- Kia also showed off its EV9 concept, a square SUV that is expected to hit the US market by 2023.
- The Genesis X Speedium Concept, a coupe with a bold design.
- Vinfast’s two SUVs, the VF8 and VF9.
A day before Tesla opens its Berlin gigafactory in March, CEO Elon Musk teased the release of Tesla’s “Master Plan Part 3,” which draws heavily on the themes of artificial intelligence and at the scale of operations at “extreme size”.
“Tesla’s main subjects will scale to extreme size, which is necessary to move humanity away from fossil fuels and AI,” Musk said. tweeted at the time. “But I will also include sections on SpaceX, Tesla and The Boring Company.”
Part 3 of Tesla’s master plan is the first to mention Musk’s other companies. Note: This was posted before Musk bought Twitter.
A quick refresher on parts one and two. The first part was published in a 2006 blog post that described Tesla’s proof of concept and involved building a sports car and using the funds to build more affordable cars, while simultaneously providing production. zero-emission electrical energy. Part two, which came out a decade later, discussed plans to expand battery storage and launch new models, including a pickup truck and SUV.
Later that year, Musk revealed more details about part three of his master plan. In a company-wide meeting, the rationale for the plan is, “How do we achieve sufficient scale to actually displace Earth’s entire energy infrastructure?”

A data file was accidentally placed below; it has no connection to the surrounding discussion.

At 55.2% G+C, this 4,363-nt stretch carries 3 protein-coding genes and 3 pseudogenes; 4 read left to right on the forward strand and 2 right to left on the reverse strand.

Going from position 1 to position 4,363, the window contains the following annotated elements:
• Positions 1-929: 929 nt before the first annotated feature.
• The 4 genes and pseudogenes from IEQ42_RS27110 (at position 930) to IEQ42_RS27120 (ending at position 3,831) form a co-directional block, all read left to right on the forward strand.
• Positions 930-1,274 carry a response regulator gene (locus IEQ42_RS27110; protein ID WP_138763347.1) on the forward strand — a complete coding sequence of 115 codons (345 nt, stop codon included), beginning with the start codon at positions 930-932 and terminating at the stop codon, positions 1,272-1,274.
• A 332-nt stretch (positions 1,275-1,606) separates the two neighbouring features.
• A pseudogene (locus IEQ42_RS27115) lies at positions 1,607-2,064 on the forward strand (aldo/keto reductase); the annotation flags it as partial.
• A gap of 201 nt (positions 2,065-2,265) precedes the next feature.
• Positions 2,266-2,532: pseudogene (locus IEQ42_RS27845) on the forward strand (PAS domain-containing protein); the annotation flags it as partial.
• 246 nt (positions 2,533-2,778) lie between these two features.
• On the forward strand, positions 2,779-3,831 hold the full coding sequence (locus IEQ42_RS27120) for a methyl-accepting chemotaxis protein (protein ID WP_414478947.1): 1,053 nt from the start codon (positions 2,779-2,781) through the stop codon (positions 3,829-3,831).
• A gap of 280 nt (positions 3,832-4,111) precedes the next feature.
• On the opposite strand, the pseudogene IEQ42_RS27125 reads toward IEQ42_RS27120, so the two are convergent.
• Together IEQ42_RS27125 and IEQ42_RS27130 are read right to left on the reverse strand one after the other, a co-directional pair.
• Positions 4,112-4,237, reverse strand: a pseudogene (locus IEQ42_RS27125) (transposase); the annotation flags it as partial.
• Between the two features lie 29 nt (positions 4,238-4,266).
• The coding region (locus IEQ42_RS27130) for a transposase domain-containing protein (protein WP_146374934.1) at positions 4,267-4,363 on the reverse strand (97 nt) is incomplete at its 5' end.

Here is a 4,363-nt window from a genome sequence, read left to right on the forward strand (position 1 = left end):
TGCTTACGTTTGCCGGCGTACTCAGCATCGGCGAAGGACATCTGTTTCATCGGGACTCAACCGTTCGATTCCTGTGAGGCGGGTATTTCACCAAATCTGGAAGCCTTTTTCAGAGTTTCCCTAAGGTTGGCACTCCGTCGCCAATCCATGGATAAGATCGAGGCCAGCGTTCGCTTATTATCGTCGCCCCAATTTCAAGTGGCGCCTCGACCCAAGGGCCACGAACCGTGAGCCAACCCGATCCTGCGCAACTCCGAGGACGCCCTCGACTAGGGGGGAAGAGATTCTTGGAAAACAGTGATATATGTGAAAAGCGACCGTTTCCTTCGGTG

Russia’s war in Ukraine sent global gas prices skyrocketing earlier this year. In March, at the start of the war, Uber and Lyft responded by adding temporary fuel surcharges to passenger fares to help drivers cover rising fuel costs.
The Rideshare Guy, a blog and podcast dedicated to helping rideshare drivers make more money and stay up to date with industry news, surveyed its community of Uber and Lyft drivers in the United States and found that 43% quit or drive less due to high gas prices. Before the announcement of fuel surcharges, this figure was 53%.
Many drivers said the surcharge was not enough and they would have liked to see a per mile surcharge to account for increased fuel expenses on long trips rather than a flat rate.
A Lyft driver told TechCrunch the surcharge was “an insult to drivers.”
This article is important today because it summarizes many themes – our ability as a species to panic as commodity prices rise; the continued aggravation of gig workers; the subtle dance that Uber and Lyft play as they try to appease drivers, but seemingly never in a truly meaningful way.
Another big story this year was the Department of Labor’s proposed gig worker status ruling, and the subsequent drop in stock prices of app-based companies. The rule, if passed, will make it easier for gig workers to claim employment status if they can prove they are financially dependent on a company. Drivers who feel they have not only been systematically victimized by macroeconomic events, but also barely protected by Uber and Lyft could pray for real change at the federal level.